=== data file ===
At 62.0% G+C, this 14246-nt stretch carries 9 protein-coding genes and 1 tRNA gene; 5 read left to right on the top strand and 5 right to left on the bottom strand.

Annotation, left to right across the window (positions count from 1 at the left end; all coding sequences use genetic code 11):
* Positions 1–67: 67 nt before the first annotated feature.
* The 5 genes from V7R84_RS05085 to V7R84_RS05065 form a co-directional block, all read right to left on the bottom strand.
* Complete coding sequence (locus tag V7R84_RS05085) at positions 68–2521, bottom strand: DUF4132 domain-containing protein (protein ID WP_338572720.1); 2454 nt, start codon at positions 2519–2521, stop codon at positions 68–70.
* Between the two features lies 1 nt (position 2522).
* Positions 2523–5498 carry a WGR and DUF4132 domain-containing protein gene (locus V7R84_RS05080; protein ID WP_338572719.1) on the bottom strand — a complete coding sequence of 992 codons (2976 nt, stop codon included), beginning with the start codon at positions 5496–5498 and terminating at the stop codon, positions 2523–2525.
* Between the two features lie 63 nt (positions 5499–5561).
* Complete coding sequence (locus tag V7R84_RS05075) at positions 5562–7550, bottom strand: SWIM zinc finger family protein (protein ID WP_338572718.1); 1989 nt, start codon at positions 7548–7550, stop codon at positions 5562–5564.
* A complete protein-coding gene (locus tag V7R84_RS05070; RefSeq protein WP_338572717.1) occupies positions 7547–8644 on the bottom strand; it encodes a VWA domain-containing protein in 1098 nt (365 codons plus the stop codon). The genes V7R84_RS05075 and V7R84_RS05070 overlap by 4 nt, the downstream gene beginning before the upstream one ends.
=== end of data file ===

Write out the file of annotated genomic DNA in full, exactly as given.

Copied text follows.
At 62.0% G+C, this 14246-nt stretch carries 9 protein-coding genes and 1 tRNA gene; 5 read left to right on the top strand and 5 right to left on the bottom strand.

Annotation, left to right across the window (positions count from 1 at the left end; all coding sequences use genetic code 11):
* Positions 1–67: 67 nt before the first annotated feature.
* The 5 genes from V7R84_RS05085 to V7R84_RS05065 form a co-directional block, all read right to left on the bottom strand.
* Complete coding sequence (locus tag V7R84_RS05085) at positions 68–2521, bottom strand: DUF4132 domain-containing protein (protein ID WP_338572720.1); 2454 nt, start codon at positions 2519–2521, stop codon at positions 68–70.
* Between the two features lies 1 nt (position 2522).
* Positions 2523–5498 carry a WGR and DUF4132 domain-containing protein gene (locus V7R84_RS05080; protein ID WP_338572719.1) on the bottom strand — a complete coding sequence of 992 codons (2976 nt, stop codon included), beginning with the start codon at positions 5496–5498 and terminating at the stop codon, positions 2523–2525.
* Between the two features lie 63 nt (positions 5499–5561).
* Complete coding sequence (locus tag V7R84_RS05075) at positions 5562–7550, bottom strand: SWIM zinc finger family protein (protein ID WP_338572718.1); 1989 nt, start codon at positions 7548–7550, stop codon at positions 5562–5564.
* A complete protein-coding gene (locus tag V7R84_RS05070; RefSeq protein WP_338572717.1) occupies positions 7547–8644 on the bottom strand; it encodes a VWA domain-containing protein in 1098 nt (365 codons plus the stop codon). The genes V7R84_RS05075 and V7R84_RS05070 overlap by 4 nt, the downstream gene beginning before the upstream one ends.